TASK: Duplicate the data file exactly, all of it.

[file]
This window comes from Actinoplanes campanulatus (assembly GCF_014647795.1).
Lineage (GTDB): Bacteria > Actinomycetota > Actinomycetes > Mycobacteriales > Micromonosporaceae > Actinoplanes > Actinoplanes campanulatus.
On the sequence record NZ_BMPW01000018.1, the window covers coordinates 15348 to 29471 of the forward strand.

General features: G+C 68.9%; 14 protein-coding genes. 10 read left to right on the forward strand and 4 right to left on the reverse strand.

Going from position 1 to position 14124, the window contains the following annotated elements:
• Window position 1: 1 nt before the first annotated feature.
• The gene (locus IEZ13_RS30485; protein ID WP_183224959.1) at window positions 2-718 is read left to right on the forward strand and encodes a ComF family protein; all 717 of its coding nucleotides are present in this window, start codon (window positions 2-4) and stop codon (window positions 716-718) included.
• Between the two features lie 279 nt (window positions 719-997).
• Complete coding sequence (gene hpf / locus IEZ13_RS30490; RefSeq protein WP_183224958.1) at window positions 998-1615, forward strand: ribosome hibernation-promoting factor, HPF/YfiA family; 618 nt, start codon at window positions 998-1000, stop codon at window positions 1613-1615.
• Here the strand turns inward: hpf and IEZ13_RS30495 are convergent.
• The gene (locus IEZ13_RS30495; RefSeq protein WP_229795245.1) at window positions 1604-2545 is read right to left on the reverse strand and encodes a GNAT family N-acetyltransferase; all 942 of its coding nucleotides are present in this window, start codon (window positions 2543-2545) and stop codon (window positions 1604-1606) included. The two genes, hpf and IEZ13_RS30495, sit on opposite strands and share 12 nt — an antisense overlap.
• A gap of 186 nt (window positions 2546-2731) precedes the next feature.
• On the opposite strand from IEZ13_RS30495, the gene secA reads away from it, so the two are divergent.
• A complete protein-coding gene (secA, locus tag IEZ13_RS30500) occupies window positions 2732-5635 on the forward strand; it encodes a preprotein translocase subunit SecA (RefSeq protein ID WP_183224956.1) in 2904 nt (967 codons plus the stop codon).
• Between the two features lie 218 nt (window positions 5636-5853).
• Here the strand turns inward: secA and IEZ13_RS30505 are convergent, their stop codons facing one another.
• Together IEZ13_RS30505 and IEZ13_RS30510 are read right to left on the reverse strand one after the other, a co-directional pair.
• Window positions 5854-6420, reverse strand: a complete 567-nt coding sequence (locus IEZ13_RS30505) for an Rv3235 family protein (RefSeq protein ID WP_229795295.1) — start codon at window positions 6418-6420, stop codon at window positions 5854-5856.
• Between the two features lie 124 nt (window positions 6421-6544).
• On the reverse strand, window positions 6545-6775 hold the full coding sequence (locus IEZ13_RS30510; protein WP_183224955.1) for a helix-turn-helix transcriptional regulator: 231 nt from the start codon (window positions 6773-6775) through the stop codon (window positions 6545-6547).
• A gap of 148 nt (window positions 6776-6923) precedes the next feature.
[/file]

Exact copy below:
This window comes from Actinoplanes campanulatus (assembly GCF_014647795.1).
Lineage (GTDB): Bacteria > Actinomycetota > Actinomycetes > Mycobacteriales > Micromonosporaceae > Actinoplanes > Actinoplanes campanulatus.
On the sequence record NZ_BMPW01000018.1, the window covers coordinates 15348 to 29471 of the forward strand.

General features: G+C 68.9%; 14 protein-coding genes. 10 read left to right on the forward strand and 4 right to left on the reverse strand.

Going from position 1 to position 14124, the window contains the following annotated elements:
• Window position 1: 1 nt before the first annotated feature.
• The gene (locus IEZ13_RS30485; protein ID WP_183224959.1) at window positions 2-718 is read left to right on the forward strand and encodes a ComF family protein; all 717 of its coding nucleotides are present in this window, start codon (window positions 2-4) and stop codon (window positions 716-718) included.
• Between the two features lie 279 nt (window positions 719-997).
• Complete coding sequence (gene hpf / locus IEZ13_RS30490; RefSeq protein WP_183224958.1) at window positions 998-1615, forward strand: ribosome hibernation-promoting factor, HPF/YfiA family; 618 nt, start codon at window positions 998-1000, stop codon at window positions 1613-1615.
• Here the strand turns inward: hpf and IEZ13_RS30495 are convergent.
• The gene (locus IEZ13_RS30495; RefSeq protein WP_229795245.1) at window positions 1604-2545 is read right to left on the reverse strand and encodes a GNAT family N-acetyltransferase; all 942 of its coding nucleotides are present in this window, start codon (window positions 2543-2545) and stop codon (window positions 1604-1606) included. The two genes, hpf and IEZ13_RS30495, sit on opposite strands and share 12 nt — an antisense overlap.
• A gap of 186 nt (window positions 2546-2731) precedes the next feature.
• On the opposite strand from IEZ13_RS30495, the gene secA reads away from it, so the two are divergent.
• A complete protein-coding gene (secA, locus tag IEZ13_RS30500) occupies window positions 2732-5635 on the forward strand; it encodes a preprotein translocase subunit SecA (RefSeq protein ID WP_183224956.1) in 2904 nt (967 codons plus the stop codon).
• Between the two features lie 218 nt (window positions 5636-5853).
• Here the strand turns inward: secA and IEZ13_RS30505 are convergent, their stop codons facing one another.
• Together IEZ13_RS30505 and IEZ13_RS30510 are read right to left on the reverse strand one after the other, a co-directional pair.
• Window positions 5854-6420, reverse strand: a complete 567-nt coding sequence (locus IEZ13_RS30505) for an Rv3235 family protein (RefSeq protein ID WP_229795295.1) — start codon at window positions 6418-6420, stop codon at window positions 5854-5856.
• Between the two features lie 124 nt (window positions 6421-6544).
• On the reverse strand, window positions 6545-6775 hold the full coding sequence (locus IEZ13_RS30510; protein WP_183224955.1) for a helix-turn-helix transcriptional regulator: 231 nt from the start codon (window positions 6773-6775) through the stop codon (window positions 6545-6547).
• A gap of 148 nt (window positions 6776-6923) precedes the next feature.